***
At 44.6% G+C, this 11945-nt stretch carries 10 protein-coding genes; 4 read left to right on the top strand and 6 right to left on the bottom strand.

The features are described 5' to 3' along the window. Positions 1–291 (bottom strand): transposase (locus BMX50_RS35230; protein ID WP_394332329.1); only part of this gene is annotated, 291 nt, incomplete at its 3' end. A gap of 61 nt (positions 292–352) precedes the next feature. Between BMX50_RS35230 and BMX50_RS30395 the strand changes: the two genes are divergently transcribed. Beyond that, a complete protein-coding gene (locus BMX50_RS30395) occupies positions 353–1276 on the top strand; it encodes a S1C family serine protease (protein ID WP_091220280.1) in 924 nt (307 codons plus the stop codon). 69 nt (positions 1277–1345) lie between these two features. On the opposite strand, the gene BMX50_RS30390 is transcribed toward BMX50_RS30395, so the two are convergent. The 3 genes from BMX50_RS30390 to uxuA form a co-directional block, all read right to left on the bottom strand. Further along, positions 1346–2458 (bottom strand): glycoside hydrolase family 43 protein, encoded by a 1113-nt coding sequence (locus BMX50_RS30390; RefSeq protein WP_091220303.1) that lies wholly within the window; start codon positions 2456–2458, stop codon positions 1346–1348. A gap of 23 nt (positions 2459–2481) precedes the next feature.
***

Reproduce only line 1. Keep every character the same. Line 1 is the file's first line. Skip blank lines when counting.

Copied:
At 44.6% G+C, this 11945-nt stretch carries 10 protein-coding genes; 4 read left to right on the top strand and 6 right to left on the bottom strand.